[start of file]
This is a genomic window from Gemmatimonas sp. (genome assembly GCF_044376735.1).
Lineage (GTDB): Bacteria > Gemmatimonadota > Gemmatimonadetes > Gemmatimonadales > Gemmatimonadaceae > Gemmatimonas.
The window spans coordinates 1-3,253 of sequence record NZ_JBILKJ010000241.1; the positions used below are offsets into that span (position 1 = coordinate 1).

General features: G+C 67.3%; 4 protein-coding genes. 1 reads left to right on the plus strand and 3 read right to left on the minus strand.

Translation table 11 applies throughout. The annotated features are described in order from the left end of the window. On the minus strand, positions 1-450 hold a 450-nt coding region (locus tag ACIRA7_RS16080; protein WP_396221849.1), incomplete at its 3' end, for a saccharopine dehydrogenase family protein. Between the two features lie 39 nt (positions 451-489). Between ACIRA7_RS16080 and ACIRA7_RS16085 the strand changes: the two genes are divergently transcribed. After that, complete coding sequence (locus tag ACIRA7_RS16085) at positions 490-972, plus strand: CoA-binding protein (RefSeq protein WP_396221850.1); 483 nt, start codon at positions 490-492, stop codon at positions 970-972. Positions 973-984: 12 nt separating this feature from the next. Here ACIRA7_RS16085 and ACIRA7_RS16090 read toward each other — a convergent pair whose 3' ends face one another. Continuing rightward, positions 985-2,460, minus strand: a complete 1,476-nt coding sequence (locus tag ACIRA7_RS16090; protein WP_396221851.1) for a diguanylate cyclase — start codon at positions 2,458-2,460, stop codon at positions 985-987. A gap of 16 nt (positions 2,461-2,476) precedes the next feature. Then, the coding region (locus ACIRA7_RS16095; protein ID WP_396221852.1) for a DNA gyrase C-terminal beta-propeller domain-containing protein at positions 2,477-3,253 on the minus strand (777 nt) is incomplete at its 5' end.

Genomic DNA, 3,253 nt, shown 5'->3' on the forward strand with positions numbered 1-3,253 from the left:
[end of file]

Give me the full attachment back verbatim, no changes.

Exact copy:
This is a genomic window from Gemmatimonas sp. (genome assembly GCF_044376735.1).
Lineage (GTDB): Bacteria > Gemmatimonadota > Gemmatimonadetes > Gemmatimonadales > Gemmatimonadaceae > Gemmatimonas.
The window spans coordinates 1-3,253 of sequence record NZ_JBILKJ010000241.1; the positions used below are offsets into that span (position 1 = coordinate 1).

General features: G+C 67.3%; 4 protein-coding genes. 1 reads left to right on the plus strand and 3 read right to left on the minus strand.

Translation table 11 applies throughout. The annotated features are described in order from the left end of the window. On the minus strand, positions 1-450 hold a 450-nt coding region (locus tag ACIRA7_RS16080; protein WP_396221849.1), incomplete at its 3' end, for a saccharopine dehydrogenase family protein. Between the two features lie 39 nt (positions 451-489). Between ACIRA7_RS16080 and ACIRA7_RS16085 the strand changes: the two genes are divergently transcribed. After that, complete coding sequence (locus tag ACIRA7_RS16085) at positions 490-972, plus strand: CoA-binding protein (RefSeq protein WP_396221850.1); 483 nt, start codon at positions 490-492, stop codon at positions 970-972. Positions 973-984: 12 nt separating this feature from the next. Here ACIRA7_RS16085 and ACIRA7_RS16090 read toward each other — a convergent pair whose 3' ends face one another. Continuing rightward, positions 985-2,460, minus strand: a complete 1,476-nt coding sequence (locus tag ACIRA7_RS16090; protein WP_396221851.1) for a diguanylate cyclase — start codon at positions 2,458-2,460, stop codon at positions 985-987. A gap of 16 nt (positions 2,461-2,476) precedes the next feature. Then, the coding region (locus ACIRA7_RS16095; protein ID WP_396221852.1) for a DNA gyrase C-terminal beta-propeller domain-containing protein at positions 2,477-3,253 on the minus strand (777 nt) is incomplete at its 5' end.

Genomic DNA, 3,253 nt, shown 5'->3' on the forward strand with positions numbered 1-3,253 from the left: